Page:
Eyes on the Street reimagines the genre of street photography and demonstrates how cameras shape our perceptions of cities. It features ten internationally renowned artists who work in photography, film, and video, each of whom deliberately uses the camera’s technical capabilities to reveal new aspects of the urban environment. Through high-speed and high-definition lenses, multiple or simultaneous exposures, “impossible” film shots, and appropriated surveillance-camera footage, these artists breathe new life into the genre and remind us that urban public places are sites of creative and imaginative encounters.
The exhibition title comes from influential urban theorist Jane Jacobs, who wrote, in her classic treatise The Death and Life of Great American Cities, of “eyes on the street” being crucial to urban neighborhoods’ vitality—and their ability to accommodate different people and activities. Today, discussion of cameras in public spaces often revolves around surveillance tactics or battles over first-amendment rights. Eyes on the Street reflects the diversity of urban experience and shows us how cameras can help us comprehend the complex urban environment.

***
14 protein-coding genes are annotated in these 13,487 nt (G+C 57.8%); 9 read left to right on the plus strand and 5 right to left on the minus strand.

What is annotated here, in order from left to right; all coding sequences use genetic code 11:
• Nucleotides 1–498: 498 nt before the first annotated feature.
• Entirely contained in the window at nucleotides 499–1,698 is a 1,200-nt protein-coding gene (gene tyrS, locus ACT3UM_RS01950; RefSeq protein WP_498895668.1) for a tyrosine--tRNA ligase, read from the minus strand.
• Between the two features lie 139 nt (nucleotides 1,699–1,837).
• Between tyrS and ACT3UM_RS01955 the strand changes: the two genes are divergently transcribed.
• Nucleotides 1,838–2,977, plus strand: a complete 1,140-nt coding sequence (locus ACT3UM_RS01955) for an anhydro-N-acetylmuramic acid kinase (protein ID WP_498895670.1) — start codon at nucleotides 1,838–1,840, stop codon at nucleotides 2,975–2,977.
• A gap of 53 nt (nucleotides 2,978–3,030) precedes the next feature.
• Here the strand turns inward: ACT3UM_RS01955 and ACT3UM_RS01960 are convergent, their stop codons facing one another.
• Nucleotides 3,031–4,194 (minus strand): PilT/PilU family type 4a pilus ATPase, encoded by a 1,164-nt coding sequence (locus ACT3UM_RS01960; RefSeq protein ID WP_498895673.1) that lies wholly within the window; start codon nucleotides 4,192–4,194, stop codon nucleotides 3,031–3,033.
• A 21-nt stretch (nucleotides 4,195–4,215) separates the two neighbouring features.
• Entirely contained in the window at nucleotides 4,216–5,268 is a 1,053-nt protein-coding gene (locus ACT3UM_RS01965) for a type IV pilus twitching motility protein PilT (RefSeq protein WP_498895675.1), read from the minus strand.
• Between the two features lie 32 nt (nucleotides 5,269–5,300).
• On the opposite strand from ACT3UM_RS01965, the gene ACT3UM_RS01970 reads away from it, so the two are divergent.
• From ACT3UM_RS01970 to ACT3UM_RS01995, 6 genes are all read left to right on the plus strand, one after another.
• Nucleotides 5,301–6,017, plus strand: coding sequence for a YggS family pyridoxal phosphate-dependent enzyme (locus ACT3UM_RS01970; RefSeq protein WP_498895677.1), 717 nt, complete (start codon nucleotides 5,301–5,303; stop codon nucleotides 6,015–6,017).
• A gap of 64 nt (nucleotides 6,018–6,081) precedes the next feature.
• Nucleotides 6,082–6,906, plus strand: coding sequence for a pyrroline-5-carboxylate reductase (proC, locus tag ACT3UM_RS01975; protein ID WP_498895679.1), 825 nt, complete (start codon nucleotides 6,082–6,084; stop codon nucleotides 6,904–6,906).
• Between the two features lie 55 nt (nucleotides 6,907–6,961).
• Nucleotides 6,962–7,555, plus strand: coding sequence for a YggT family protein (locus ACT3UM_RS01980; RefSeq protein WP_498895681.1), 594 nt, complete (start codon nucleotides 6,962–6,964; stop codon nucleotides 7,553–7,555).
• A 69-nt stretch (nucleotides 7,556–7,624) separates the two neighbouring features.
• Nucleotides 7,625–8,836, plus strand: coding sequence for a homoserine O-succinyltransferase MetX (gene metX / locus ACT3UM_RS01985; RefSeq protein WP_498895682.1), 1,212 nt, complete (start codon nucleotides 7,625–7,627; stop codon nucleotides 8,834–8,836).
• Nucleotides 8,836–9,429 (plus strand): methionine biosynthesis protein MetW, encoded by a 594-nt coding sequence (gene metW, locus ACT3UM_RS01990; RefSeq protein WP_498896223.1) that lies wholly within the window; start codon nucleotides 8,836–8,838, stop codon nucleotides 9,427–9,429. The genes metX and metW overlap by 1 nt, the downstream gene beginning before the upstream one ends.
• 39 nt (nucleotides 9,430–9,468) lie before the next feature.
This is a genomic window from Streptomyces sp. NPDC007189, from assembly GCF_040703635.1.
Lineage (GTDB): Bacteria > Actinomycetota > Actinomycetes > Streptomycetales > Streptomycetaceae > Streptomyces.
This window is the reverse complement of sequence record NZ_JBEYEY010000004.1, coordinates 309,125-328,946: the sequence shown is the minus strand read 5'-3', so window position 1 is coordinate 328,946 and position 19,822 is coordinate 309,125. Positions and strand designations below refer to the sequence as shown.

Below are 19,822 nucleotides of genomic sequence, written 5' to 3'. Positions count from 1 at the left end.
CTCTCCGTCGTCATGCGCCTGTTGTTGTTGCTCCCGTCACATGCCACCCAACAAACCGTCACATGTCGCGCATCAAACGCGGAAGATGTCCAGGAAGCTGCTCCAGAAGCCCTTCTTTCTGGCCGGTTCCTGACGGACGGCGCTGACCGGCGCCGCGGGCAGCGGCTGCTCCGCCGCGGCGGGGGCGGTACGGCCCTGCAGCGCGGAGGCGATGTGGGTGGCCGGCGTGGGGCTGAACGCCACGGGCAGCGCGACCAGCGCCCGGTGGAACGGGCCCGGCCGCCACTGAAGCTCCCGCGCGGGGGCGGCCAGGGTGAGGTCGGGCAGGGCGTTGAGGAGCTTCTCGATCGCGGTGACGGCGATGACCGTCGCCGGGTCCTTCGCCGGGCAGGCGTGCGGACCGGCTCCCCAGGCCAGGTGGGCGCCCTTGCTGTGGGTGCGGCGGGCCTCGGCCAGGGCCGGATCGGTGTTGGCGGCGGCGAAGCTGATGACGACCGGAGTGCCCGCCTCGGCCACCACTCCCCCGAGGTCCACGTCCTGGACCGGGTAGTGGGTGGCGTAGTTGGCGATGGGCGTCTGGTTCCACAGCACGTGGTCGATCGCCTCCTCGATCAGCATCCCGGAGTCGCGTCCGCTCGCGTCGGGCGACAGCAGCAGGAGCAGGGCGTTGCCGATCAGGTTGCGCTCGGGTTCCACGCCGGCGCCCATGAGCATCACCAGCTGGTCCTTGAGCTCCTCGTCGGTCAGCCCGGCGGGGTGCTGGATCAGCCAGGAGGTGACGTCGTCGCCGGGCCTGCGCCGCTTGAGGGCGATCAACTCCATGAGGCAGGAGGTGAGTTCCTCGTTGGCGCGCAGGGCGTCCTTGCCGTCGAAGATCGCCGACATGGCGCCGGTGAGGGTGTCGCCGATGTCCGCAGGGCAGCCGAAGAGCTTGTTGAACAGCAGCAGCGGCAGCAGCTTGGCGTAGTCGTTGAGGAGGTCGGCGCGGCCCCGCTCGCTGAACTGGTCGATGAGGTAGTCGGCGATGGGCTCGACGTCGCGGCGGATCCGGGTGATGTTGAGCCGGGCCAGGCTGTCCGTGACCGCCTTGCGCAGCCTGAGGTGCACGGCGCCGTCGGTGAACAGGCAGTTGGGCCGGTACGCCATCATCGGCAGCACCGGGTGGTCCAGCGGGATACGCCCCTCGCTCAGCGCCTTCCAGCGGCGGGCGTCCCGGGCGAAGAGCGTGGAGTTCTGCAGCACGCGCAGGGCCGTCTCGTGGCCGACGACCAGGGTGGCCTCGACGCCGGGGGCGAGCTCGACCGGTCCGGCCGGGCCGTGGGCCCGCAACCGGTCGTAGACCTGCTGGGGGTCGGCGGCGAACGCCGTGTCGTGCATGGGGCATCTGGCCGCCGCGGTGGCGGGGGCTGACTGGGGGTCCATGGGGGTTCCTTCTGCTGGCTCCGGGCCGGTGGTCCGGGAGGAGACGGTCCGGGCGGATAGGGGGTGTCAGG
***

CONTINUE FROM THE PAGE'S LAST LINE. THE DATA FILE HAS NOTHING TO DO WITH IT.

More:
The show includes artworks made in New York, San Francisco, Paris, Beirut, Tokyo, Istanbul, and elsewhere by artists who have exhibited widely and have received numerous grants, fellowships, and prizes. Most have never before exhibited in the Cincinnati area.
Olivo Barbieri (Italian; lives and works in Modena, Italy)
Philip-Lorca diCorcia (American; lives and works in New York)
Jason Evans (British; lives and works in London)
Paul Graham (British; lives and works in New York)
Mark Lewis (Canadian; lives and works in London)
Jill Magid (American; lives and works in New York)
James Nares (American; lives and works in New York)
Barbara Probst (German; lives and works in New York)
Jennifer West (American; lives and works in Los Angeles)
Michael Wolf (German; lives and works in Paris and Hong Kong)
Organized by Brian Sholis, Associate Curator of Photography
The Carl Jacobs Foundation
Image: Philip-Lorca diCorcia, Head #1, 2001. Courtesy of the artist and David Zwirner, New York/London.